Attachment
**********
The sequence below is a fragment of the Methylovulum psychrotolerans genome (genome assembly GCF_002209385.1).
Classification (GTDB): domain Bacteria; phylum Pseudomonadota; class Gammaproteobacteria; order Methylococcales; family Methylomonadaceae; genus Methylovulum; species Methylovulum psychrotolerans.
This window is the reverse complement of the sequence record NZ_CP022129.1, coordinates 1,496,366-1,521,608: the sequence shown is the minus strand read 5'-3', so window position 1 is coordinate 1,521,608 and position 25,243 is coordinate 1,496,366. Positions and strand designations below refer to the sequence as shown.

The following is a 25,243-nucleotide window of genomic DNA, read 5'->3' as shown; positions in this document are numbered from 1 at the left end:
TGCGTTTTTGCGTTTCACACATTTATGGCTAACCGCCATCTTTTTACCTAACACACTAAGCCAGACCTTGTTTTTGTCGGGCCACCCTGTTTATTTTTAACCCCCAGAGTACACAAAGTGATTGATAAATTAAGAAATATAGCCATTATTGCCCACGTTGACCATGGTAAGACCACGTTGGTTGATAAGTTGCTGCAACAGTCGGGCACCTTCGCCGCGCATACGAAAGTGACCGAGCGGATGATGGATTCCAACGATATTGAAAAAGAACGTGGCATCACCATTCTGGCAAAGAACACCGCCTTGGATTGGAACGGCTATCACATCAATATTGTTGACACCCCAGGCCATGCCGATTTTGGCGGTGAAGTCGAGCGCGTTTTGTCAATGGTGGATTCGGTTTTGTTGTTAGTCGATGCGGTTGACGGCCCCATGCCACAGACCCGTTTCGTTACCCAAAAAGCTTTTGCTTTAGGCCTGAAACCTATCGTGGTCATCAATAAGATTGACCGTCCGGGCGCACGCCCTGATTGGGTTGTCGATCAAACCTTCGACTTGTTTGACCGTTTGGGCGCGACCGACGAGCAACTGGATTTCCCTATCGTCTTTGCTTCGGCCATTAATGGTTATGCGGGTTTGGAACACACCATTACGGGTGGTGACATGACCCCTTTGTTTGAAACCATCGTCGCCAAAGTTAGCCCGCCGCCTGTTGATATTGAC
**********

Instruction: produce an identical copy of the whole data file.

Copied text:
The sequence below is a fragment of the Methylovulum psychrotolerans genome (genome assembly GCF_002209385.1).
Classification (GTDB): domain Bacteria; phylum Pseudomonadota; class Gammaproteobacteria; order Methylococcales; family Methylomonadaceae; genus Methylovulum; species Methylovulum psychrotolerans.
This window is the reverse complement of the sequence record NZ_CP022129.1, coordinates 1,496,366-1,521,608: the sequence shown is the minus strand read 5'-3', so window position 1 is coordinate 1,521,608 and position 25,243 is coordinate 1,496,366. Positions and strand designations below refer to the sequence as shown.

The following is a 25,243-nucleotide window of genomic DNA, read 5'->3' as shown; positions in this document are numbered from 1 at the left end:
TGCGTTTTTGCGTTTCACACATTTATGGCTAACCGCCATCTTTTTACCTAACACACTAAGCCAGACCTTGTTTTTGTCGGGCCACCCTGTTTATTTTTAACCCCCAGAGTACACAAAGTGATTGATAAATTAAGAAATATAGCCATTATTGCCCACGTTGACCATGGTAAGACCACGTTGGTTGATAAGTTGCTGCAACAGTCGGGCACCTTCGCCGCGCATACGAAAGTGACCGAGCGGATGATGGATTCCAACGATATTGAAAAAGAACGTGGCATCACCATTCTGGCAAAGAACACCGCCTTGGATTGGAACGGCTATCACATCAATATTGTTGACACCCCAGGCCATGCCGATTTTGGCGGTGAAGTCGAGCGCGTTTTGTCAATGGTGGATTCGGTTTTGTTGTTAGTCGATGCGGTTGACGGCCCCATGCCACAGACCCGTTTCGTTACCCAAAAAGCTTTTGCTTTAGGCCTGAAACCTATCGTGGTCATCAATAAGATTGACCGTCCGGGCGCACGCCCTGATTGGGTTGTCGATCAAACCTTCGACTTGTTTGACCGTTTGGGCGCGACCGACGAGCAACTGGATTTCCCTATCGTCTTTGCTTCGGCCATTAATGGTTATGCGGGTTTGGAACACACCATTACGGGTGGTGACATGACCCCTTTGTTTGAAACCATCGTCGCCAAAGTTAGCCCGCCGCCTGTTGATATTGAC